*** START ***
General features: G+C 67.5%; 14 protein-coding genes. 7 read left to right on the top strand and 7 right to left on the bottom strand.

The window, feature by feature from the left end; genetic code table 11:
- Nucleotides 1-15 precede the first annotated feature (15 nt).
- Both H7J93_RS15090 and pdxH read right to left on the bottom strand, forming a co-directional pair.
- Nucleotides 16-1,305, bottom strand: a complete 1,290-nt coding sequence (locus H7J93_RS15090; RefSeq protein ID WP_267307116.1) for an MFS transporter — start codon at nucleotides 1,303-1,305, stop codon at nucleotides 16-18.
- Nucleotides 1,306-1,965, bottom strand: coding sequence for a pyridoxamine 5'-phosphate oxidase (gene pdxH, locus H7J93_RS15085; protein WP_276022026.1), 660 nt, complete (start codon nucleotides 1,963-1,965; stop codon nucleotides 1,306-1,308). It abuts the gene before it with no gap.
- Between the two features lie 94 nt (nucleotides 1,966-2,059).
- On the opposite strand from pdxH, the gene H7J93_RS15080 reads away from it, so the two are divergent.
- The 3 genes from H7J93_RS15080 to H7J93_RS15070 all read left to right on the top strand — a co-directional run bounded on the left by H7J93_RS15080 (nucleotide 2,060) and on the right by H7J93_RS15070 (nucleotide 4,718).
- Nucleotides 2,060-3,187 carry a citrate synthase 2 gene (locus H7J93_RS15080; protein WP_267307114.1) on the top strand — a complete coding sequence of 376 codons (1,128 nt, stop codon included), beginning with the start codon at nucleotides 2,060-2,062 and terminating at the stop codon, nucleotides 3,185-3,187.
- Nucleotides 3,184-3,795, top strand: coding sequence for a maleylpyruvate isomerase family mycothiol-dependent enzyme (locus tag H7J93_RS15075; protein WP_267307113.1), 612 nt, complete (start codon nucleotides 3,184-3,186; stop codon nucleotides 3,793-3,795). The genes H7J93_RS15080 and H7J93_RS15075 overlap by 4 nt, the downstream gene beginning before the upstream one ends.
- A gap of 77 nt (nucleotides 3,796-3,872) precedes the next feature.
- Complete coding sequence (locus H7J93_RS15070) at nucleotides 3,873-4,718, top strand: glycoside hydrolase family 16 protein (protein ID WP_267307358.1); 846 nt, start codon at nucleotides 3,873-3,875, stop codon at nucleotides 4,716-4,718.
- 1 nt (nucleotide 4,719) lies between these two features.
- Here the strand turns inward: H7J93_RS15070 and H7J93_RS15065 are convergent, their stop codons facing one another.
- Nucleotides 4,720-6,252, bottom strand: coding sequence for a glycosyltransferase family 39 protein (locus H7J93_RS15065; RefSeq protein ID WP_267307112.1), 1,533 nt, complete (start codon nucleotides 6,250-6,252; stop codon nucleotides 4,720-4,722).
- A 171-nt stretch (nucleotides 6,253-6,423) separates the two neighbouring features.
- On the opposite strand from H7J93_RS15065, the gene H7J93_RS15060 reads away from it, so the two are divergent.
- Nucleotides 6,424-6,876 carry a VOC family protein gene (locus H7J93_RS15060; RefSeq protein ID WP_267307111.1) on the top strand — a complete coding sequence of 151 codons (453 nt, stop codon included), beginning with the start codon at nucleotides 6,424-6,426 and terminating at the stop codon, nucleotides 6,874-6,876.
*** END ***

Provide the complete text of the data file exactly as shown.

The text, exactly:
General features: G+C 67.5%; 14 protein-coding genes. 7 read left to right on the top strand and 7 right to left on the bottom strand.

The window, feature by feature from the left end; genetic code table 11:
- Nucleotides 1-15 precede the first annotated feature (15 nt).
- Both H7J93_RS15090 and pdxH read right to left on the bottom strand, forming a co-directional pair.
- Nucleotides 16-1,305, bottom strand: a complete 1,290-nt coding sequence (locus H7J93_RS15090; RefSeq protein ID WP_267307116.1) for an MFS transporter — start codon at nucleotides 1,303-1,305, stop codon at nucleotides 16-18.
- Nucleotides 1,306-1,965, bottom strand: coding sequence for a pyridoxamine 5'-phosphate oxidase (gene pdxH, locus H7J93_RS15085; protein WP_276022026.1), 660 nt, complete (start codon nucleotides 1,963-1,965; stop codon nucleotides 1,306-1,308). It abuts the gene before it with no gap.
- Between the two features lie 94 nt (nucleotides 1,966-2,059).
- On the opposite strand from pdxH, the gene H7J93_RS15080 reads away from it, so the two are divergent.
- The 3 genes from H7J93_RS15080 to H7J93_RS15070 all read left to right on the top strand — a co-directional run bounded on the left by H7J93_RS15080 (nucleotide 2,060) and on the right by H7J93_RS15070 (nucleotide 4,718).
- Nucleotides 2,060-3,187 carry a citrate synthase 2 gene (locus H7J93_RS15080; protein WP_267307114.1) on the top strand — a complete coding sequence of 376 codons (1,128 nt, stop codon included), beginning with the start codon at nucleotides 2,060-2,062 and terminating at the stop codon, nucleotides 3,185-3,187.
- Nucleotides 3,184-3,795, top strand: coding sequence for a maleylpyruvate isomerase family mycothiol-dependent enzyme (locus tag H7J93_RS15075; protein WP_267307113.1), 612 nt, complete (start codon nucleotides 3,184-3,186; stop codon nucleotides 3,793-3,795). The genes H7J93_RS15080 and H7J93_RS15075 overlap by 4 nt, the downstream gene beginning before the upstream one ends.
- A gap of 77 nt (nucleotides 3,796-3,872) precedes the next feature.
- Complete coding sequence (locus H7J93_RS15070) at nucleotides 3,873-4,718, top strand: glycoside hydrolase family 16 protein (protein ID WP_267307358.1); 846 nt, start codon at nucleotides 3,873-3,875, stop codon at nucleotides 4,716-4,718.
- 1 nt (nucleotide 4,719) lies between these two features.
- Here the strand turns inward: H7J93_RS15070 and H7J93_RS15065 are convergent, their stop codons facing one another.
- Nucleotides 4,720-6,252, bottom strand: coding sequence for a glycosyltransferase family 39 protein (locus H7J93_RS15065; RefSeq protein ID WP_267307112.1), 1,533 nt, complete (start codon nucleotides 6,250-6,252; stop codon nucleotides 4,720-4,722).
- A 171-nt stretch (nucleotides 6,253-6,423) separates the two neighbouring features.
- On the opposite strand from H7J93_RS15065, the gene H7J93_RS15060 reads away from it, so the two are divergent.
- Nucleotides 6,424-6,876 carry a VOC family protein gene (locus H7J93_RS15060; RefSeq protein ID WP_267307111.1) on the top strand — a complete coding sequence of 151 codons (453 nt, stop codon included), beginning with the start codon at nucleotides 6,424-6,426 and terminating at the stop codon, nucleotides 6,874-6,876.